find the nearest two integer roots thru trial and error. These are your "low" and "high" values for the first loop cycle: find the average of these two (the "mid"), then square it and compare to your original value. If you''re too high, repeat the cycle, keeping your existing "low" value and using your existing "mid" value as your new "high" value. If you''re too low, repeat the loop using the existing "mid" and "high" values as the new "low" and "high" values. Keep going until you get within some predefined margin of error.

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Well, I admit that x^(1/2) isn't a good soloution. However there are other methods. One is the Newton-Raphson method wich is a graphical solution, but can be used algebraically to. Its hard to explain without a good drawing, but I'll try.

We have the equation:

x^2 = 5
wich is equal to
x^2 - 5 = 0

First well have set a start value, this can be any value but it is a good idea to use the result of the equation, 5.
Insert the start value into the equation
5^2 - 5
this is obviusly not right. What we want do now is to find the x value where the points tagent is crossing the x-axis. We can found this point by the forumla x - ( y / slope ). The slope of the tagent is equal to the derivative in that point so we differentiate the equation x^2 - 5:
2x
Now we calculate the new point by inserting the values in the
x - ( y / slope ) function.
5 - ( ( 5^2 - 5 ) / 2*5 ) = 3
3 isn't the right root so we just start over, but with 3 as x value.

3^2 - 5 = 4
3 - ( ( 3^2 - 5 ) / 2*3 ) = 2 + 1/3 ~= 2.333
2.333^2 - 5 = 0.44444444
2.333 - ( ( 2.333^2 - 5 ) / 2*2.333 ) ~= 2.238
2.238^2 - 5 ~= 0.009

You can iterate like this until x^2 - y = 0, because then you have found the root. Not all values have a square root that is rational. And of course, you might not want to iterate a million times, so it is wise to set a limit of the number of iterations.

The advantage of the newton-raphson method over the method Eric described (I think it is called bisection) is that you generally find the right root with less iterations.
There is a applet describing this here http://users.ox.ac.uk/~heg/cmer/newton.htm

Edited by - Snale on June 28, 2000 3:48:47 PM

Edited by - Snale on June 28, 2000 3:53:04 PM

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the easiest way is to just use logs

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Pehaps, but as Ratman pointed out, such methods isn''t really availble when you are using pen and paper, and when programming, you could just use sqrt().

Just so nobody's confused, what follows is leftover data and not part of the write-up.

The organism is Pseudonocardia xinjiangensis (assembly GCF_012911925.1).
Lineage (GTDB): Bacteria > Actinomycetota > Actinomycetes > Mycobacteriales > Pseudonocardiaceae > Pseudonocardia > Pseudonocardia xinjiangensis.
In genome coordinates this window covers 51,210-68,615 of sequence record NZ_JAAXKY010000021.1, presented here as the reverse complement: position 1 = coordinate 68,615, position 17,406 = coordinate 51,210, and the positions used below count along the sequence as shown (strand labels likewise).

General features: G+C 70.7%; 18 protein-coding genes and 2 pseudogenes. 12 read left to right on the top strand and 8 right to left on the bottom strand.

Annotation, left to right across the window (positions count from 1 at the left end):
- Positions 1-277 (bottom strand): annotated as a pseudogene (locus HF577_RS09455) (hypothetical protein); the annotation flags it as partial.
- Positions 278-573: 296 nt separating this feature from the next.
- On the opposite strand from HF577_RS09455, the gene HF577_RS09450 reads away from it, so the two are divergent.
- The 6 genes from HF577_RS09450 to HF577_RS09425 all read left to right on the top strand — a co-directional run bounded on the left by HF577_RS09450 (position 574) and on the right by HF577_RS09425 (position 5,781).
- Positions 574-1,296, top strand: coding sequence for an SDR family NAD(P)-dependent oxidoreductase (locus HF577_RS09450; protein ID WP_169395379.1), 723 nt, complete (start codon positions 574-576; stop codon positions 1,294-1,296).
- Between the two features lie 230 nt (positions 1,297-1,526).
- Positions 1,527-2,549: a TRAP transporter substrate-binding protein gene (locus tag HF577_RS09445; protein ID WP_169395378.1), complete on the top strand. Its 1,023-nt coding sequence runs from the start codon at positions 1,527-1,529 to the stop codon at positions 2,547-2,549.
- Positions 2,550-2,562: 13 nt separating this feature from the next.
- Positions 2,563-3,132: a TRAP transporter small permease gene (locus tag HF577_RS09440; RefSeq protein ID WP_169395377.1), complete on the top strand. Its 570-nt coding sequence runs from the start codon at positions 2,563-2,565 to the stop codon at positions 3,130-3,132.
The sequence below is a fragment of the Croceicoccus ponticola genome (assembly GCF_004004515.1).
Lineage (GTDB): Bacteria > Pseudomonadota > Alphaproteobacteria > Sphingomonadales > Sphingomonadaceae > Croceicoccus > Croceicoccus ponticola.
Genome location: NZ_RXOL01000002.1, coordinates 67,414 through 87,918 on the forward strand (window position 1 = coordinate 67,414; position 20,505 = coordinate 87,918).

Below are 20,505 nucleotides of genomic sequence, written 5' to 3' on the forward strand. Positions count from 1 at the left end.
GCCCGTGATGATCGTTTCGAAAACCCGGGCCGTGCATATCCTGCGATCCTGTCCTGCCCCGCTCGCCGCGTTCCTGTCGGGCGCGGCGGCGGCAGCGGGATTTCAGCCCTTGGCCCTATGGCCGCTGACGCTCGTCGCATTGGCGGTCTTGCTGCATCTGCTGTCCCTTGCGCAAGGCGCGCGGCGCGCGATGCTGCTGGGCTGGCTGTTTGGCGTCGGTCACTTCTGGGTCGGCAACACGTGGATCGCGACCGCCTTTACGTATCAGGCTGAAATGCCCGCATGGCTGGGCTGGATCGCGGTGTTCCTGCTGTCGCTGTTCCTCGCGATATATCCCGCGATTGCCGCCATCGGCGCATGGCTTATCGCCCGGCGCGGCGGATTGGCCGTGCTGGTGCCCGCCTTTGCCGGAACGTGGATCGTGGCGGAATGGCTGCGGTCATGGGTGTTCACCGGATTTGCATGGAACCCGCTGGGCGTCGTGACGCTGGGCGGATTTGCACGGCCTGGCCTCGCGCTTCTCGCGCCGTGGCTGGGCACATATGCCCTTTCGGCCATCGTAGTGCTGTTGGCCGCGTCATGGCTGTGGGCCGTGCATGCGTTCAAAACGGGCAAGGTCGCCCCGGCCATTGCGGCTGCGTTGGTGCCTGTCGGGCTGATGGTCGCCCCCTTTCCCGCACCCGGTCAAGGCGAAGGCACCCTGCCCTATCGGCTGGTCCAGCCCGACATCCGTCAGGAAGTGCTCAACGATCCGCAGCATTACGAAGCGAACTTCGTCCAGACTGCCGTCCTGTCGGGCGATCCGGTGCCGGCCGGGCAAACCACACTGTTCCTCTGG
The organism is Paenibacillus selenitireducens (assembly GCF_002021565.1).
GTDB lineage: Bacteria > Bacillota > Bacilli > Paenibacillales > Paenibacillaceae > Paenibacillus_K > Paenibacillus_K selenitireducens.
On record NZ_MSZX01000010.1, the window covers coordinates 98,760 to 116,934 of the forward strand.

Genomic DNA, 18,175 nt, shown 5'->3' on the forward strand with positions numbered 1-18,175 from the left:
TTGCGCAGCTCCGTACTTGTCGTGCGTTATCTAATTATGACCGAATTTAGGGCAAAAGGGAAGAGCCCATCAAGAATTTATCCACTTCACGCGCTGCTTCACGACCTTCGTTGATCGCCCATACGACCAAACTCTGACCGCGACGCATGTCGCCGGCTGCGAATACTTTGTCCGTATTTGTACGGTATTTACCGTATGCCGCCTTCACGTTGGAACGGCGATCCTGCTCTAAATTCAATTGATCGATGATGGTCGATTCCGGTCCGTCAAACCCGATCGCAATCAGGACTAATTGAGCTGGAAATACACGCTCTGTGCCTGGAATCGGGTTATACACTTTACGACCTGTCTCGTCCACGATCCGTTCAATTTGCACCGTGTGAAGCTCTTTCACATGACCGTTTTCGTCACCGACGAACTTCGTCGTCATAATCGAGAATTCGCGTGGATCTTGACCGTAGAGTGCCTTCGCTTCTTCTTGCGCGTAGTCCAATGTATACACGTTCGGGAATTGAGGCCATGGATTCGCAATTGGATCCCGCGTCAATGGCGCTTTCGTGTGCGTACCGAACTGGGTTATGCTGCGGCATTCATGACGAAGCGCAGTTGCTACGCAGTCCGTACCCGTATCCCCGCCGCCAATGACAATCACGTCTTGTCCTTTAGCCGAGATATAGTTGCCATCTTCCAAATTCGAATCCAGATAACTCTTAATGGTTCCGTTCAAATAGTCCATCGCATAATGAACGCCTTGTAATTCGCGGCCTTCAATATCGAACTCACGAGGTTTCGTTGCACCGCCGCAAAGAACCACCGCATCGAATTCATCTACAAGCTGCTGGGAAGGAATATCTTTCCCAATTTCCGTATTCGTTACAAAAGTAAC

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// in your program make sure you use
#include

// Lets say you wanted to evaluate ?50
// just type

float square_root_of_50;

square_root = sqrt(50);

Not much reason to do the square root yourself!

-Mike (mike-rules@excite.com)

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well there is a way to do it with derivatives but i dont have my calc book with me so i dont know the algorithim off hand

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I wanted to state, before the thread continued, that I''m not going for finding a square root with a pen and pencil, I''m just trying to do it without using anything from math.h. I hope that that clears things up. Thanks for your suggestions!

"Remember, I'm the monkey, and you're the cheese grater. So no messing around."
-Grand Theft Auto, London

"It's not whether I win or lose, as long as I piss you off"
-Morrigan, Super Puzzle Fighter II Turbo

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Then you do want a paper & pencil algorithm.

And I vaguely remember one from a long time ago... my algebra teacher taught us it - wasn''t in the book... or in any math book I''ve seen for that matter

About all I remember is that it was like long division but you had to drop 2 digits instead of the customary one...

Maybe this will spark someone else''s memory...

Newton iteration & the likes will work but a dead-on method does exist. If you can locate one (if they still exist) a manual draftman may remember the process - if they''re in thier sixties. (they had to do it all the time... until machanical calculators came out in the late 60''s or early 70''s...)